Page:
Singular term

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A singular term is a paradigmatic referring device in a language. Singular terms are of philosophical importance for philosophers of language, because they refer to things in the world, and the ability of words to refer calls for scrutiny.

Singular terms are defined as expressions that purport to denote or designate particular individual people, places, or other objects. They contrast with general terms (such as "car" or "chair") which can apply to more than one thing.[1]

There are various kinds of singular terms: Proper names (eg. "Matthew"), definite descriptions (eg. "the second fisherman in the boat"), singular personal pronouns (eg. "she"), demonstrative pronouns (eg. "this"), etc.

Historically, various definitions for singular term have been offered:

  1. A term that tells us which individual is being talked about. (John Stuart Mill, Arthur Prior, P. F. Strawson) [2]
  2. A term that is grammatically singular, i.e. a proper name (proprium nomen), a demonstrative pronoun (pronomen demonstrativum) or a demonstrative pronoun with a common name (cum termino communi). (William of Ockham)[3]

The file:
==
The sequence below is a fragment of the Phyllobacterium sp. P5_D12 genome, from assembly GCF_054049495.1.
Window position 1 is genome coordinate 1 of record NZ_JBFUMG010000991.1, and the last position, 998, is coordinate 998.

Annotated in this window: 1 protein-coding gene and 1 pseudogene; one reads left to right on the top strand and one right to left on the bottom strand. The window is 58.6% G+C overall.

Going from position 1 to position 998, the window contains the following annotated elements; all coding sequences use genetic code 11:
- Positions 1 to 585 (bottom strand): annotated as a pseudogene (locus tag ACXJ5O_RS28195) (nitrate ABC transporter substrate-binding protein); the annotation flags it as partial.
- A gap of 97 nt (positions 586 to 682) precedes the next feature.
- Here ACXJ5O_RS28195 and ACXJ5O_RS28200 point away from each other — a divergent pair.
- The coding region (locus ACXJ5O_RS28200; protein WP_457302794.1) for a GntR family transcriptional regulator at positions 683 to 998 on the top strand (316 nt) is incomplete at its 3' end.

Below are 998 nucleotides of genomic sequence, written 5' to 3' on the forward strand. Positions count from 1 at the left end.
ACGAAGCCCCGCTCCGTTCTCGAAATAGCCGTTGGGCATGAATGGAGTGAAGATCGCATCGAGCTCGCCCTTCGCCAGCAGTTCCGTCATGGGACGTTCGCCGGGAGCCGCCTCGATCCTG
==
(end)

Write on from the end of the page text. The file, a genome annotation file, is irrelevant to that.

3. A term that is inherently about the object to which it applies or refers. (Gottlob Frege) [4]
  4. A term that is true "in the same sense" of only one object. (Peter of Spain)[5]

References[edit]

  1. ^ Philosophy of language, 3rd edition, William Lycan. Routledge.
  2. ^ Strawson 1950, Prior 1976, Mill 1908
  3. ^ Ockham, loc. cit.
  4. ^ Frege 1892
  5. ^ Peter of Spain 1947

Works cited[edit]

  • Frege, G. (1892) "On Sense and Reference", originally published as " Über Sinn und Bedeutung" in Zeitschrift für Philosophie und philosophische Kritik, vol. 100, pp. 25-50. Transl. Geach & Black 56-78.
  • Mill, J.S., A System of Logic, London 1908 (8th edition).
  • Peter of Spain Summulae Logicales, ed. I. M. Bochenski (Turin, 1947) – also quoted in Prior 1976
  • Prior, A.N. The Doctrine of Propositions & Terms London 1976
  • Strawson, P.F. "On Referring", Mind 1950 pp. 320-44.
  • William of Ockham, Summa logicae Paris 1448, Bologna 1498, Venice 1508, Oxford 1675